Sunday, February 6, 2011

Distortion and Perspective

A while back a colleague posted:
Eliminate wide angle distortion with Panoramic photosHave you ever wished that you could capture a whole scene in one frame without having the trees/light poles/buildings slant towards the center?  You can!  
And then, unthinkingly, proceeded to confuse perspective and distortion as well as the readers.
In this post I would like to take up the first part: distortion.
Most of tzoom lenses on popular cameras present some barrel distortion on the low end of the focal length range. What is barrel distortion? Here is a photo taken with the lens covering about 76 degrees, the equivalent of a 28mm lens on a 35mm camera.
LJK_1894-PSP-600This is the inside of the famous Grill in Athens, Georgia. There was no way to step back far enough so I used the shortest focal length setting – 18mm. Note the curved ceiling. This is distortion. Here an exaggerated version with more barrel distortion to illustrate the effect.
The lens barrel distortion is pretty well gone at longer focal length settings. So I took several overlapping exposures of the same wall and stitched them into a panorama with Windows Live Photo Gallery. To show the stitching I did no cropping:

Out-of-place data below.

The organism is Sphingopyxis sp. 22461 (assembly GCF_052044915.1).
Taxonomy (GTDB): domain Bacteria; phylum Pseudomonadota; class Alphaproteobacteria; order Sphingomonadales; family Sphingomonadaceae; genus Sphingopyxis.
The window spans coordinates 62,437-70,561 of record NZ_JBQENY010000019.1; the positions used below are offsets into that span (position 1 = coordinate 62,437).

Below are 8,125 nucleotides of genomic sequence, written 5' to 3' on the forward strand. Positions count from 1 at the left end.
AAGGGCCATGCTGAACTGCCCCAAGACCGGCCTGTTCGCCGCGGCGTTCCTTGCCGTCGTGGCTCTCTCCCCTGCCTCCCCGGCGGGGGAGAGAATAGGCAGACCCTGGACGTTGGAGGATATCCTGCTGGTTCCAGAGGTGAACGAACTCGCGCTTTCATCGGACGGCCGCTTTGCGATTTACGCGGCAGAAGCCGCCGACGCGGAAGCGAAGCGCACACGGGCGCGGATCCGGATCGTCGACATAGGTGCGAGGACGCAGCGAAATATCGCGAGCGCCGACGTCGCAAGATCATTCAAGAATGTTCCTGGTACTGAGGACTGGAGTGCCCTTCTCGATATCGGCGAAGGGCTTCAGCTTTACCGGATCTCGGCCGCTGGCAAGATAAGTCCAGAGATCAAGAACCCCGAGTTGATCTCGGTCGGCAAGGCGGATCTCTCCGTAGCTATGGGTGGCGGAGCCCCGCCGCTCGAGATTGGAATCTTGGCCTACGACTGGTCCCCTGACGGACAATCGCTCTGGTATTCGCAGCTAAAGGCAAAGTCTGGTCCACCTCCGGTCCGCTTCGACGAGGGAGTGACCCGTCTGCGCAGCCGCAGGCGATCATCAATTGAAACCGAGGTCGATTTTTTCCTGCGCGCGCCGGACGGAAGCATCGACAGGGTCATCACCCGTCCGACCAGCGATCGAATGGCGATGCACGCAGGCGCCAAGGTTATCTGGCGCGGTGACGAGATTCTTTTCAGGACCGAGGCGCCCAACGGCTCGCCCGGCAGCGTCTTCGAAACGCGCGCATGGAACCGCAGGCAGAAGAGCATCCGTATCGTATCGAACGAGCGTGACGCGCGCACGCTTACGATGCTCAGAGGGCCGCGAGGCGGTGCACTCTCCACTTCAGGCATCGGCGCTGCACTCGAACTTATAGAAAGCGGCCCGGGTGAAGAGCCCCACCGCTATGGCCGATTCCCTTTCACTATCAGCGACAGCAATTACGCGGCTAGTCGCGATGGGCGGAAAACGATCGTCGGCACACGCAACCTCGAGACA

ICEWell the barrel distortion is well reduced but now there is obvious perspective distortion. Live Photo Gallery does not provide any controls for the stitching process, but Microsoft Image Composite Editor, “ICE”, does. ICE allows shifting the combined image to achieve perspective control. I will have more on this in another post. For now here is the resulting image, again without cropping from ICE:
So it is possible to reduce wide-angle lens barrel distortion by using tiled exposures obtained at focal length settings that do not show the distortion.
The slanting tress/light poles/buildings is, however, a perspective problem. More on that in another post.
Grill-ICE-2 (600x196)

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